For the LORD is going to destroy Babylon, And He will make her loud noise vanish from her. And their waves will roar like many waters; The tumult of their voices sounds forth. Jeremiah 51:55

 

The biblical narrative: What happened really in Babylon?

THE BIBLE TELLS OF A PEOPLE from the East who speak the one (holy) language and settle in the plains in a land called Shinar. There it wants to build a city and a tower with a top to the sky. The Lord descended to look at the city and the tower that built the children of men and anticipated, that the people could become cocky and stop at nothing that comes to their minds. To prevent hubris which would destroy these people, God confuses their language and drives them all over the world. The further work on the tower ends subsequently because the language confusion makes the building of the tower impossible.

 

 

The building of a tower which reaches to the sky is a pretty effective descriptive picture of the human endeavor, to develop a technology-based civilization, to rebuild the lost paradise on earth. The cause for the Babylonian confusion of tongues as God’s punishment though is the self-indulgence and hubris of men. As consequence, the inability of a joint understanding results in the failed endeavor to build a civilization. The confusion of tongues is not an arbitrary punishment but has as a purpose to inhibit a wrong way to build a civilization. In any case, the joint understanding of the people is the key to success or figuratively to a humane civilization.

 

Babylon is about understanding, not languages

IF GOD’S PURPOSE was to destroy the hubris of mankind to become God-like, the destruction of the one (holy) language would not be efficient enough. Humans are smart and clever. In the antiquity, they created the Rosetta Stone, in the 21st century the AI-powered Google Translate who both smooth the confusion of tongues. But these great little helpers do not prevent the profound misunderstandings between the people which result in the failed building of the tower of Babylon and in many regards to distress and wars in our time.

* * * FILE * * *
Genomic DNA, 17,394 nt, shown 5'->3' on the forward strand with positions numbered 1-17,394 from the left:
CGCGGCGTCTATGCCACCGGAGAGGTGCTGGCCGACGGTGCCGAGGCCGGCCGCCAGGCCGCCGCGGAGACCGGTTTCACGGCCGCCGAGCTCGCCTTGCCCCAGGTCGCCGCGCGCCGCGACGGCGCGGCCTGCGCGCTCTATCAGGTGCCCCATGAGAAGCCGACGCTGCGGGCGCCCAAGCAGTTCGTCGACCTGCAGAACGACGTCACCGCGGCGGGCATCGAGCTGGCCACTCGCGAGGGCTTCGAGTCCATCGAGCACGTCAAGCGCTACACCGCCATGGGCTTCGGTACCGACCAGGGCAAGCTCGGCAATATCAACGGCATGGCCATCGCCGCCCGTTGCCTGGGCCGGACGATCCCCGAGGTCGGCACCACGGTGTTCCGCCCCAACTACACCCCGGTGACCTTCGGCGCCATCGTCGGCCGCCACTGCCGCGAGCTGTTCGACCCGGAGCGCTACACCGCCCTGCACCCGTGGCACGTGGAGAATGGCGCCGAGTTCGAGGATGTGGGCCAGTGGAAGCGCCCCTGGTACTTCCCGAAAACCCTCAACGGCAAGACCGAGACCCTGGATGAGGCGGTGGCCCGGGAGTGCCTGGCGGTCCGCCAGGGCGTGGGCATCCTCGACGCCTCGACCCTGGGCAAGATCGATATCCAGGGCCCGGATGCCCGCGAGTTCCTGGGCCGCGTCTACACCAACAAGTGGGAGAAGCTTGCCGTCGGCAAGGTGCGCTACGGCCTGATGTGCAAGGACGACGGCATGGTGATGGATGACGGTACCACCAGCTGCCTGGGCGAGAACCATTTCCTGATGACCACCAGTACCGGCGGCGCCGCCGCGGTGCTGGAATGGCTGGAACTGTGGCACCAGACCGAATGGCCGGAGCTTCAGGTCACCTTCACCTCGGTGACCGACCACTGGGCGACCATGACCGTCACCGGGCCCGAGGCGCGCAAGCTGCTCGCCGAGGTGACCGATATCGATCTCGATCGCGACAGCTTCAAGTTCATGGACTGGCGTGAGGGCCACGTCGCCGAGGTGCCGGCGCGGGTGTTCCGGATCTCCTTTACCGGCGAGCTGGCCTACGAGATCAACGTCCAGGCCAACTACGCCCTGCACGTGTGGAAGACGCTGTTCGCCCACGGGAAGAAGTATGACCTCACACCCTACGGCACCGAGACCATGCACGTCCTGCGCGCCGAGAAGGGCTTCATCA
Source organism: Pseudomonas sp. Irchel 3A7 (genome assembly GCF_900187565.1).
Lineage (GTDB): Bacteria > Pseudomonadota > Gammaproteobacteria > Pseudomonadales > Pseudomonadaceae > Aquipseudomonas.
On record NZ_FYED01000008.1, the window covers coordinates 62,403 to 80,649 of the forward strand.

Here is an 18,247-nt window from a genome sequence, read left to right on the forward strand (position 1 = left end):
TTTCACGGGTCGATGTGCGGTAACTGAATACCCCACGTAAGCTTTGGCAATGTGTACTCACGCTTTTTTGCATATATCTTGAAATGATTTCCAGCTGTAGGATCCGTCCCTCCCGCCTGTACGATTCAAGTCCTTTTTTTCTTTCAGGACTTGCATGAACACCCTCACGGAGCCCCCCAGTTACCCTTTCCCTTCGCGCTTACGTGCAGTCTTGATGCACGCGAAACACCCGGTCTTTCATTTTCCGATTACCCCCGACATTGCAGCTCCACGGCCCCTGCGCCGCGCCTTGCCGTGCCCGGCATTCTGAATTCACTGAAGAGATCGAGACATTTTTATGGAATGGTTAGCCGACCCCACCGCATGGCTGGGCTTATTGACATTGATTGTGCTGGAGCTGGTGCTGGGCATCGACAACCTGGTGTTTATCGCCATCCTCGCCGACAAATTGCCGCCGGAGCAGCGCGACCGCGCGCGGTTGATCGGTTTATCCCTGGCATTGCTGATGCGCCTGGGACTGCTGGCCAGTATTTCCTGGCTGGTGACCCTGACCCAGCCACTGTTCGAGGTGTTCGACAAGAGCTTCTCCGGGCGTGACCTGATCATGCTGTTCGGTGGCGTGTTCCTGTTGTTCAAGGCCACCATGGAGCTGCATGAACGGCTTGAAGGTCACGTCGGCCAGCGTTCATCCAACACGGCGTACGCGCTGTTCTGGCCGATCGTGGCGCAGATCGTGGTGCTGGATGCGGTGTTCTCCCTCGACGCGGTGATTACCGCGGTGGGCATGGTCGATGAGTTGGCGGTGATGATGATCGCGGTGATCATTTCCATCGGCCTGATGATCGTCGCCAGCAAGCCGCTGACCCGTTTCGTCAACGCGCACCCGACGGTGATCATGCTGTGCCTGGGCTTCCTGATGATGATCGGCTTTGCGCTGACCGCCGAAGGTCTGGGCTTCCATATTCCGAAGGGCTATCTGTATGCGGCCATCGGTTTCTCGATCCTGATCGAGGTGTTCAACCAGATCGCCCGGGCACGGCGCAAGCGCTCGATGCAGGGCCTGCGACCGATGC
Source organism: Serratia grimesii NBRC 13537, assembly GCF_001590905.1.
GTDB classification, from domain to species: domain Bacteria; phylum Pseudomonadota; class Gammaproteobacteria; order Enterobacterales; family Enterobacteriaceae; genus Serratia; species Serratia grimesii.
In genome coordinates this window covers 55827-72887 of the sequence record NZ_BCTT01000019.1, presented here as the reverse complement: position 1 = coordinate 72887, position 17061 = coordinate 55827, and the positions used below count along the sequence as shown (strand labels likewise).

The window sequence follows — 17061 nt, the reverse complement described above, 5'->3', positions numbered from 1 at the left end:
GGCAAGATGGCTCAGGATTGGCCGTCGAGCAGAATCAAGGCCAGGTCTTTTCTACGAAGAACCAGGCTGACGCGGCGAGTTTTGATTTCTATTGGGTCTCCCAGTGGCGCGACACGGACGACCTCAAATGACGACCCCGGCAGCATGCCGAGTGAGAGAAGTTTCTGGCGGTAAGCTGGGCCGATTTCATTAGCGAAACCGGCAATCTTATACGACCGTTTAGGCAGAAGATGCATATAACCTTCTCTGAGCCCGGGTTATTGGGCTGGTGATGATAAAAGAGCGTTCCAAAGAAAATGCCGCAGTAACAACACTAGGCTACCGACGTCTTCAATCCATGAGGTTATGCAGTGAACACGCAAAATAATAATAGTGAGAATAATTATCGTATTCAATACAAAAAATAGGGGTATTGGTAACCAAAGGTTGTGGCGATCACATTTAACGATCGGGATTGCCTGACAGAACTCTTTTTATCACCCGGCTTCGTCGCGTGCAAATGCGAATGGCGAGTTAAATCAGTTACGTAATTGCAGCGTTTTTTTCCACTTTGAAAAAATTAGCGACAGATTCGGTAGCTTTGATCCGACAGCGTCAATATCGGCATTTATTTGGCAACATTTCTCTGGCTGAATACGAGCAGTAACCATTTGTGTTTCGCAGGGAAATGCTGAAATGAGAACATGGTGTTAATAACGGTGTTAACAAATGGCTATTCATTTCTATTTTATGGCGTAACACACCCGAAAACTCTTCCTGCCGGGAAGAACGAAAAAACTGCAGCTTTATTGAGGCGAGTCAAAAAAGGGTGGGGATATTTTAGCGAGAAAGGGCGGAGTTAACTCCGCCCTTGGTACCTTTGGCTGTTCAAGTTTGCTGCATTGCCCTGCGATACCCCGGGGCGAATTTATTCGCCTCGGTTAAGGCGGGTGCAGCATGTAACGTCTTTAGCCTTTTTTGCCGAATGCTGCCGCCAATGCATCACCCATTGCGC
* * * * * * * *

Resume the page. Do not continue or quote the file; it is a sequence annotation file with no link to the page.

ASK ELEVEN PEOPLE if they are in favor of social justice. Ten will say yes. Ask those ten about their understanding of social justice and you will get ten different explanations, meanings, descriptions, though all use the same expression. Ask the same in Chinese, Hindi, Spanish, Portuguese and you will get about 50 different meanings to one expression! Finally, every individual has its own understanding and cannot communicate with the others anymore. People use the same words in the same language and have different meanings. This is the real Babylonian confusion of tongues, the true Babylon. How can they build a civilization together if they have not the same understanding of their wordings?

Therefore the task of using expressions, of language, is to reach a true, joint understanding. If this is finally not possible, is storytelling an appropriate means to get near to it?

STORYTELLING SUPPORTS a better understanding of the variety of meanings. In biblical times, the prophets, religious leaders, used parables to explain the will of God. In contemporary times, stories help to explain abstract scientific knowledge. The story of Jonah and the Whale is not about how to survive in the belly of the sea-beast which will barely occur in real life, if in the antiquity or today. It is a dramatic teaching about doing the wrong things, landing in the pit as result and getting out of it, even out of seemingly unsolvable situations. The story will be understood by all audiences, regardless their native language.

 

The Allegory of the Cave, Prisoner’s Dilemma, Schrödinger’s cat as thought experiments are great examples how storytelling works in thinking and science. Storytelling explains an abstract issue to a person, kindles the understanding for the heroes and participants by identification. With these means, abstract issues can be transformed into roles, action, a script, a storyline.

 

 

On the level of individuals, I learn not a lot about a person of data like prename, name, birthplace. I learn from their life-stories which make a person appear to be alive, even if this person does not live anymore.

 

Storytelling to overcome Babylon

PURE DATA ARE POOR DATA without the relating stories. The assembly and synopsis of all stories give an understanding of humanity as a system, as a species. Storytelling helps for a better common understanding in everyday life as well as an understanding of the human race.

 

 

A systemic endeavor: the collection of individual stories and the story of humanity

A COLLECTION OF ALL INDIVIDUAL STORIES could result in a better understanding of humanity. On the one side, this would become an invaluable data vault for multiple use cases analysis. On the other side, everyone can reflect the own life story in the light of other life stories for an individual as well as a joint understanding.

I do not expect storytelling to become a panacea against hubris, hypocrisy, bias, and a myriad of other human failures. But as a contribution to prevent or mitigate these shortcomings, storytelling is a promising remedy.